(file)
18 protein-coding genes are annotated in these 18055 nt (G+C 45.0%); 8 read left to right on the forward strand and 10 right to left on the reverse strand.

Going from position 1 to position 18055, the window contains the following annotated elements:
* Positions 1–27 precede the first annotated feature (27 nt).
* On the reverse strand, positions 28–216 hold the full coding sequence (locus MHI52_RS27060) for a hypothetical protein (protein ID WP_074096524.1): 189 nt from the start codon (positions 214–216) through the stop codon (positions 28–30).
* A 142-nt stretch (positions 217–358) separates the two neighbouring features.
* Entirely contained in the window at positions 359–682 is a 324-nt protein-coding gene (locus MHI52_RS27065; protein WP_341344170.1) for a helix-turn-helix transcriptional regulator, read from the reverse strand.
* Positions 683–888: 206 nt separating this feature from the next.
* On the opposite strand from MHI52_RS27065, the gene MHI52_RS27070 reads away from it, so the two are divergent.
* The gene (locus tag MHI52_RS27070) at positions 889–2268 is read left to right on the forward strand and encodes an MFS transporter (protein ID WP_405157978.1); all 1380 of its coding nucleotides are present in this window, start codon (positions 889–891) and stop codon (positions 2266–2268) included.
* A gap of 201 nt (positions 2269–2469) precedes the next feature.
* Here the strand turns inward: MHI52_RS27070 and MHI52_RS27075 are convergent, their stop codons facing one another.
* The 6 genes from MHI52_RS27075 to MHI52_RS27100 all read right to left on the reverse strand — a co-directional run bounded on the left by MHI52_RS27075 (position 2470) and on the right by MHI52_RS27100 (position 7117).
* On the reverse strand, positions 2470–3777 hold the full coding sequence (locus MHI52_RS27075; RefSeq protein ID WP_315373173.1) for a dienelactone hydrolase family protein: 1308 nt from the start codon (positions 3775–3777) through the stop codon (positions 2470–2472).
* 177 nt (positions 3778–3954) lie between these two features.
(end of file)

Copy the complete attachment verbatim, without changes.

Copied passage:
18 protein-coding genes are annotated in these 18055 nt (G+C 45.0%); 8 read left to right on the forward strand and 10 right to left on the reverse strand.

Going from position 1 to position 18055, the window contains the following annotated elements:
* Positions 1–27 precede the first annotated feature (27 nt).
* On the reverse strand, positions 28–216 hold the full coding sequence (locus MHI52_RS27060) for a hypothetical protein (protein ID WP_074096524.1): 189 nt from the start codon (positions 214–216) through the stop codon (positions 28–30).
* A 142-nt stretch (positions 217–358) separates the two neighbouring features.
* Entirely contained in the window at positions 359–682 is a 324-nt protein-coding gene (locus MHI52_RS27065; protein WP_341344170.1) for a helix-turn-helix transcriptional regulator, read from the reverse strand.
* Positions 683–888: 206 nt separating this feature from the next.
* On the opposite strand from MHI52_RS27065, the gene MHI52_RS27070 reads away from it, so the two are divergent.
* The gene (locus tag MHI52_RS27070) at positions 889–2268 is read left to right on the forward strand and encodes an MFS transporter (protein ID WP_405157978.1); all 1380 of its coding nucleotides are present in this window, start codon (positions 889–891) and stop codon (positions 2266–2268) included.
* A gap of 201 nt (positions 2269–2469) precedes the next feature.
* Here the strand turns inward: MHI52_RS27070 and MHI52_RS27075 are convergent, their stop codons facing one another.
* The 6 genes from MHI52_RS27075 to MHI52_RS27100 all read right to left on the reverse strand — a co-directional run bounded on the left by MHI52_RS27075 (position 2470) and on the right by MHI52_RS27100 (position 7117).
* On the reverse strand, positions 2470–3777 hold the full coding sequence (locus MHI52_RS27075; RefSeq protein ID WP_315373173.1) for a dienelactone hydrolase family protein: 1308 nt from the start codon (positions 3775–3777) through the stop codon (positions 2470–2472).
* 177 nt (positions 3778–3954) lie between these two features.